photo by Paola Nogueras
Just off Broad Street and not far from Philadelphia’s larger theatres, you’ll find Hawthorne Park. The outdoor space seems to be in a pretty quiet, residential area. It’s also steps away from the spot where the Reverend Dr. Martin Luther King, Jr. addressed Hawthorne residents and neighbors during the 1965 Freedom Rally.
Because of the pandemic, theatres have been forced to think outside of their stage and reinvent the way people can experience the arts in a safe way. Hawthorne Park provides a very fitting atmosphere for Antoinette Nwandu’s Pass Over which is co-produced by Theatre Exile and Theatre in the X, and directed by Ozzie Jones. In the park, a perfect platform exists for the 70-minute, non stop play featuring three very dedicated actors who tell a story that needs to be heard over and over again.
You’ll hear it very clearly, actually, as you will be provided with headphones to block out the daily life around you. Instead, you’ll be focused on just Moses (played by Jared Chichester) and Kitch (Davon Johnson), speaking right in your ears.
They are two young Black men looking for freedom. Looking to get out of their neighborhood, their block, the life they are living. But they know what happens to people like them. They list all of the friends and family they lost to police violence. Gun violence. Prison for crimes that shouldn’t require more than a fine. They know that no matter what they do, they’ll end up on that list too. So why bother? Still, Moses and Kitch talk about everything they’ll do and have when they pass over to the promise land, whatever that may be. The people they love will be with them, they’ll have their own families, delicious food, new shoes, even world peace. They just need to figure how how to make that dream a reality for both of them.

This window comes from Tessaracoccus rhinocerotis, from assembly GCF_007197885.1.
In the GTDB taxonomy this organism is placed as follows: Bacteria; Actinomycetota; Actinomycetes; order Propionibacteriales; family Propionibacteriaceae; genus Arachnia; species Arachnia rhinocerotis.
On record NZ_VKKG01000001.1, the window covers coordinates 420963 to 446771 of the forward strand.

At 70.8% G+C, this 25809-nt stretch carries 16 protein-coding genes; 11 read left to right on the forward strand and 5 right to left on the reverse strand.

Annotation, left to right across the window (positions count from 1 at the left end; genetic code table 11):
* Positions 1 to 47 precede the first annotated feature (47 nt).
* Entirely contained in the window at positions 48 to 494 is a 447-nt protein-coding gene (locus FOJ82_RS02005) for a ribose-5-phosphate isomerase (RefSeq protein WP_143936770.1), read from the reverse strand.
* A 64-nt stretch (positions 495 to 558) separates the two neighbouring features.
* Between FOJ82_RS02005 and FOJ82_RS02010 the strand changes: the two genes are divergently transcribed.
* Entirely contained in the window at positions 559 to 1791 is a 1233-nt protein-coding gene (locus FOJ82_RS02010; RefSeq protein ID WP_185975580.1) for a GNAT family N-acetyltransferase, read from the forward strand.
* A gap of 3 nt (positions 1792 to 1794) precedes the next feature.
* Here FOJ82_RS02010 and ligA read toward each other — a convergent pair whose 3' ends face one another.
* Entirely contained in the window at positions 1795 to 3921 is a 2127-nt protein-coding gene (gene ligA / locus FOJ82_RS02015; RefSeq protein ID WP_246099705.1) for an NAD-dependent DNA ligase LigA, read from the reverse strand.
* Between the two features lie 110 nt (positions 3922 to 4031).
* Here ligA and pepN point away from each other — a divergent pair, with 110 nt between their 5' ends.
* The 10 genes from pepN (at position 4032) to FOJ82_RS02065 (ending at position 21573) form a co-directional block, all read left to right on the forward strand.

A third actor, David Pica, shows up as two separate characters. One is a white man who seemingly is lost and just needs to find his way home. Another is their enemy, a police officer who threatens to shoot Moses and Kitch who have done nothing. Nothing. Pica’s roles change the dynamic of Moses and Kitch- how they see what’s in front of them and they think about themselves.
This dialog between Moses and Kitch is intense, but still funny at times. Chichester and Johnson are incredible performers and they make you forget where you are while watching Pass Over. It’s theatre, but you’re not in a theatre. You’re out in the real world. In someone’s neighborhood. In a city park. You’re watching incredibly believable actors because what’s not to believe? The story they are telling is real. It was someone’s story. It’s going to be someone’s story again. And we need to listen.
Pass Over has been performed on many stages through the US. Theatre Exile knew the show was big in content and impression, and needed to be seen by their audiences. They enlisted the help of Theatre in the X who have been producing daring work for years in their West Philly neighborhood, bringing content to life that is created by and for their African American community. Saying this has been a trying year both mentally and politically is quite an understatement. Go see a real, live show again and start talking to your peers in-person about what’s going on in our world. Purchase tickets in advance here. Final performance is Sunday June 27th.
Pass Over heads to Broadway this August for a limited nine-week run.